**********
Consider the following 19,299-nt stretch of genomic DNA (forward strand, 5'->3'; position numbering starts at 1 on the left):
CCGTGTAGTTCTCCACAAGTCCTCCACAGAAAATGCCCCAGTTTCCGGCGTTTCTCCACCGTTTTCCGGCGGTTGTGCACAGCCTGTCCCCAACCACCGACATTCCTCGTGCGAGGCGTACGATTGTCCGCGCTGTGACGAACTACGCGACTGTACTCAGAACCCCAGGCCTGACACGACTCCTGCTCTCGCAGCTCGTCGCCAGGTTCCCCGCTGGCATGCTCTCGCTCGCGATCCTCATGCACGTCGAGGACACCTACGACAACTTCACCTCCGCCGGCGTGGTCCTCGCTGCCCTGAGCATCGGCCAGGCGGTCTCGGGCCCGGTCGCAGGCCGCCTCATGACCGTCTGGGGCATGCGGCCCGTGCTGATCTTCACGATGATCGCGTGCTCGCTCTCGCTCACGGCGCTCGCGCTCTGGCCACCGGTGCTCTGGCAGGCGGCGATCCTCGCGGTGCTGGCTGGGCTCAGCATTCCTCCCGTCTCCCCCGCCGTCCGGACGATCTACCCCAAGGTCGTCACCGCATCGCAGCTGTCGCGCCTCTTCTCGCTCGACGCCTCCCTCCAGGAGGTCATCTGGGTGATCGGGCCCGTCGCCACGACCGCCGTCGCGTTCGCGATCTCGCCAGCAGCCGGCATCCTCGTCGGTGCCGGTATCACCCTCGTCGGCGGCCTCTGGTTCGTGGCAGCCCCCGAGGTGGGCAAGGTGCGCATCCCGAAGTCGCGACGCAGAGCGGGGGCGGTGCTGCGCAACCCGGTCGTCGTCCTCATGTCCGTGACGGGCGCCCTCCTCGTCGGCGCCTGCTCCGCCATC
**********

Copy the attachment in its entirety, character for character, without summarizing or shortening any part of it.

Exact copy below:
Consider the following 19,299-nt stretch of genomic DNA (forward strand, 5'->3'; position numbering starts at 1 on the left):
CCGTGTAGTTCTCCACAAGTCCTCCACAGAAAATGCCCCAGTTTCCGGCGTTTCTCCACCGTTTTCCGGCGGTTGTGCACAGCCTGTCCCCAACCACCGACATTCCTCGTGCGAGGCGTACGATTGTCCGCGCTGTGACGAACTACGCGACTGTACTCAGAACCCCAGGCCTGACACGACTCCTGCTCTCGCAGCTCGTCGCCAGGTTCCCCGCTGGCATGCTCTCGCTCGCGATCCTCATGCACGTCGAGGACACCTACGACAACTTCACCTCCGCCGGCGTGGTCCTCGCTGCCCTGAGCATCGGCCAGGCGGTCTCGGGCCCGGTCGCAGGCCGCCTCATGACCGTCTGGGGCATGCGGCCCGTGCTGATCTTCACGATGATCGCGTGCTCGCTCTCGCTCACGGCGCTCGCGCTCTGGCCACCGGTGCTCTGGCAGGCGGCGATCCTCGCGGTGCTGGCTGGGCTCAGCATTCCTCCCGTCTCCCCCGCCGTCCGGACGATCTACCCCAAGGTCGTCACCGCATCGCAGCTGTCGCGCCTCTTCTCGCTCGACGCCTCCCTCCAGGAGGTCATCTGGGTGATCGGGCCCGTCGCCACGACCGCCGTCGCGTTCGCGATCTCGCCAGCAGCCGGCATCCTCGTCGGTGCCGGTATCACCCTCGTCGGCGGCCTCTGGTTCGTGGCAGCCCCCGAGGTGGGCAAGGTGCGCATCCCGAAGTCGCGACGCAGAGCGGGGGCGGTGCTGCGCAACCCGGTCGTCGTCCTCATGTCCGTGACGGGCGCCCTCCTCGTCGGCGCCTGCTCCGCCATC